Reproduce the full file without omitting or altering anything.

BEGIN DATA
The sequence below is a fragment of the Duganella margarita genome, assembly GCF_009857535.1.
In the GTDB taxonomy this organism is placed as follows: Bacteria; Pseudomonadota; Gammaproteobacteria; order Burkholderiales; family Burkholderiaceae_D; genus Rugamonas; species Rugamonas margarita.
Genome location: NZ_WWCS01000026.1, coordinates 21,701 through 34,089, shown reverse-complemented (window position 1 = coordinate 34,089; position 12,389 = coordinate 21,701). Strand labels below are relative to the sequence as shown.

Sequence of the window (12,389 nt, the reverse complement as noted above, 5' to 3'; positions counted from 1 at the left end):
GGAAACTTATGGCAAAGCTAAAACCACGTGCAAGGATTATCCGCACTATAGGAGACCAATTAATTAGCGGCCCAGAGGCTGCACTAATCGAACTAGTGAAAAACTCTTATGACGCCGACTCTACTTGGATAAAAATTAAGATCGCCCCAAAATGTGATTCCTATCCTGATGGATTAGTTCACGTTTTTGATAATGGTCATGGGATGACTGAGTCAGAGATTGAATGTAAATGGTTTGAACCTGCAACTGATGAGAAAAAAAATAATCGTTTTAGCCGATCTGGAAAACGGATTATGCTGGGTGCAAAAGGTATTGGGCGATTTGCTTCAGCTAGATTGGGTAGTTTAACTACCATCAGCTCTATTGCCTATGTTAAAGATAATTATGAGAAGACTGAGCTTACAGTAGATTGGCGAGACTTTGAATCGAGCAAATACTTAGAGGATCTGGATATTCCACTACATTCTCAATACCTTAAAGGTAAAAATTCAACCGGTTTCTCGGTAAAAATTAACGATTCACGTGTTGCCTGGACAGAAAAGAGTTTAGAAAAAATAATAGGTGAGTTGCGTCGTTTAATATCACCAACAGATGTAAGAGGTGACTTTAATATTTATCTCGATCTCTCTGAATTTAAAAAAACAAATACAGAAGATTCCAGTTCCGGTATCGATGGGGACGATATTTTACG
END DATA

The sequence below is a fragment of the Duganella margarita genome, assembly GCF_009857535.1.
In the GTDB taxonomy this organism is placed as follows: Bacteria; Pseudomonadota; Gammaproteobacteria; order Burkholderiales; family Burkholderiaceae_D; genus Rugamonas; species Rugamonas margarita.
Genome location: NZ_WWCS01000026.1, coordinates 21,701 through 34,089, shown reverse-complemented (window position 1 = coordinate 34,089; position 12,389 = coordinate 21,701). Strand labels below are relative to the sequence as shown.

Sequence of the window (12,389 nt, the reverse complement as noted above, 5' to 3'; positions counted from 1 at the left end):
GGAAACTTATGGCAAAGCTAAAACCACGTGCAAGGATTATCCGCACTATAGGAGACCAATTAATTAGCGGCCCAGAGGCTGCACTAATCGAACTAGTGAAAAACTCTTATGACGCCGACTCTACTTGGATAAAAATTAAGATCGCCCCAAAATGTGATTCCTATCCTGATGGATTAGTTCACGTTTTTGATAATGGTCATGGGATGACTGAGTCAGAGATTGAATGTAAATGGTTTGAACCTGCAACTGATGAGAAAAAAAATAATCGTTTTAGCCGATCTGGAAAACGGATTATGCTGGGTGCAAAAGGTATTGGGCGATTTGCTTCAGCTAGATTGGGTAGTTTAACTACCATCAGCTCTATTGCCTATGTTAAAGATAATTATGAGAAGACTGAGCTTACAGTAGATTGGCGAGACTTTGAATCGAGCAAATACTTAGAGGATCTGGATATTCCACTACATTCTCAATACCTTAAAGGTAAAAATTCAACCGGTTTCTCGGTAAAAATTAACGATTCACGTGTTGCCTGGACAGAAAAGAGTTTAGAAAAAATAATAGGTGAGTTGCGTCGTTTAATATCACCAACAGATGTAAGAGGTGACTTTAATATTTATCTCGATCTCTCTGAATTTAAAAAAACAAATACAGAAGATTCCAGTTCCGGTATCGATGGGGACGATATTTTACG